We’re currently packing up our home in San Francisco, and one of the first steps in the process is downsizing — and getting rid of stuff. (And some of you already know how I feel about stuff.)
We gave most of our furniture to a friendly couple who responded on Craigslist. (Do you know how many people will respond to your listing of free stuff? My goodness.) I’ve given bags of clothes to my uncle, who will bring them to the Philippines. I took a carload of boxes — small household items, kitchen appliances, more clothes, shoes, accessories, jewelry, and other useable stuff — to a community donation center. Our friends have picked up other pieces of furniture I’d listed on a Google spreadsheet and shared on Facebook. All items claimed. Crossed off.
And oh, my books. We donated hundreds of books to the San Francisco Public Library, from paperback novels I collected when I worked at Barnes & Noble, to hardcover nonfiction I accumulated when I was a book reviewer at a newspaper, to art books from museums around the world, to dog-eared travel guides, to cookbooks never opened.
We have a bookcase in our living room; they’re the most accessible shelves in our home, visible through the window to those passing on the street. I’d displayed what I considered my favorite books there, but I hadn’t even read half of them.
I suppose I view unread books like the stories in my Pocket queue or the links in Instapaper I’ve not read: they’re a pretty display of the knowledge I already have, that I actually own, but haven’t had a chance to consume yet. With the exception of a few that really mean something to me, I shouldn’t feel so attached to these books.
As I sit in my loft and stare at empty shelves, bare walls, and more boxes, I think about these things: How I’ve been tied to them for so long. How they’ve followed me from home to home. How I’ve considered them valuable.
And I don’t know why.
* * *
A few weeks ago, I went through shoeboxes of film photographs and negatives. Most were pictures taken with disposable cameras — dorm room hangouts, warehouse parties in San Bernardino and Oakland, past boyfriends. Some shots were from way back, like my first black and white photography class in eighth grade. As I dove in, I expected to have a hard time deciding what to keep.
But even my photographs? I can’t possibly toss these memories.
I enjoyed sifting through them, but threw away more than expected: Contact sheets from my semesters in Europe and Southeast Asia. Super 8 reels from my film production seminars. High school pictures — coming of age, documented. And many shots of me, family, best friends, and ex-boyfriends — people I am close to, or was close to.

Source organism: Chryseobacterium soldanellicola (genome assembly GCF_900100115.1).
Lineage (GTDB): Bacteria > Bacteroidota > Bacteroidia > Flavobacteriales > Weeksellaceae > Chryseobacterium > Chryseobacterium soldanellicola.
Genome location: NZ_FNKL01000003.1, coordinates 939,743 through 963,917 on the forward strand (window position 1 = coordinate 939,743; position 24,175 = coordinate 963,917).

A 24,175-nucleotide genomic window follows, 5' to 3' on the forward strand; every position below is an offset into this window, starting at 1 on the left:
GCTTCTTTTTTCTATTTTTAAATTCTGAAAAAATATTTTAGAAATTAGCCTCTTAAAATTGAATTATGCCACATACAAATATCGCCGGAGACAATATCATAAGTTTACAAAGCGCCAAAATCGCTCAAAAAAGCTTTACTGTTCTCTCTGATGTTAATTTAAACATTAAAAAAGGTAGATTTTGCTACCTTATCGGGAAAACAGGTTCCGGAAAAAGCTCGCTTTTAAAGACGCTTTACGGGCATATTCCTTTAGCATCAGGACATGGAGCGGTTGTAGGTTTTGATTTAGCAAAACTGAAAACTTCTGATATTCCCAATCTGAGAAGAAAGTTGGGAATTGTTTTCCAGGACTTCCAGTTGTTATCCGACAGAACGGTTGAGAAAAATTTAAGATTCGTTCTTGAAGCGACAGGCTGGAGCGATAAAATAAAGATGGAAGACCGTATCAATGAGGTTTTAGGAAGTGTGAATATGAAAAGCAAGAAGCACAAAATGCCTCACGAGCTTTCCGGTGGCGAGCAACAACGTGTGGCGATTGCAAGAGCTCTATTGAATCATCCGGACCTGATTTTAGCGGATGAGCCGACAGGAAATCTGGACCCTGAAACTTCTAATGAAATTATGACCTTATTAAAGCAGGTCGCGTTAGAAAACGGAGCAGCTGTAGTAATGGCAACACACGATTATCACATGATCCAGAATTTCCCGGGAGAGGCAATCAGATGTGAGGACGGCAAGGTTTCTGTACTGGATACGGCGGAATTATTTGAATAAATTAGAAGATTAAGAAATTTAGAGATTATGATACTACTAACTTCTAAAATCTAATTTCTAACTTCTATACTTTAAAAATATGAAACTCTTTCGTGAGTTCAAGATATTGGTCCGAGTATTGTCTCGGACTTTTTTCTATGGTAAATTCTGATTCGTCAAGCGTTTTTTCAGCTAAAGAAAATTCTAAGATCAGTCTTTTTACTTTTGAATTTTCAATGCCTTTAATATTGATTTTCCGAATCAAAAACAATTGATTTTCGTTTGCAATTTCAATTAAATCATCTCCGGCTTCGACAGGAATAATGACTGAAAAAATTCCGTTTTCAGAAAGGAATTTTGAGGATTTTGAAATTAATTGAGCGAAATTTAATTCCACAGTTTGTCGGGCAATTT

On the other hand, I was surprised by some photos I kept: snapshots of insignificance, of anachronism, of no value to me. Photos with acquaintances whose names I don’t recall or crushes from my first year of college. Pictures with strangers on dance floors. Moments I’ve forgotten — that haven’t been swirling and reshaping in my head all these years. I was more interested in these pictures, as they weren’t an active part of The Past.
There are things that photographs capture; there are things you can’t replace; there are objects you hope to pass down to others — artifacts of history, of you. I get that. But I’ve kept so many photographs for decades because I’ve considered them “precious” — because they’re supposed to take me down memory lane. But some of these pictures aren’t all that special: they inadequately record moments already tattooed in my brain. Some might not agree, but I think they’re distracting and misleading — static visual byproducts. No picture can match the imagery in my head. Ultimately, they take up space.
So, I kept some photographs and tossed the rest. I kept some books and donated the rest.
I think about all of this stuff, most of which I haven’t touched in years, and question what I really need.
* * *
As I think about our accumulation of things, I also think about the spaces we inhabit not just to house ourselves, but to hold these things. I’ve never been interested in having a big house, whatever that entails. My first place in San Francisco was a very tiny Russian Hill apartment, while our current loft is 720 square feet. While some people might consider this space — or anything under 1,000 square feet — too small, there’s more than enough room (and I actually think it’s too big).
I often wonder what home is — what it’s supposed to look like. Is it a comfortable physical space we can call our own? Is it a state of mind? Is it one’s lifelong companion? When my beloved lived on the other side of the world, I thought that my physical home would be incomplete as long as he was away. Now that he’s here, this space feels more like home, but we’re ready to explore it further: What if we could redefine home so it fits our needs, and create a space that also allows us to do the things we really want to do? What would that look like?
Note: A different version of this post was originally published at Writing Through the Fog.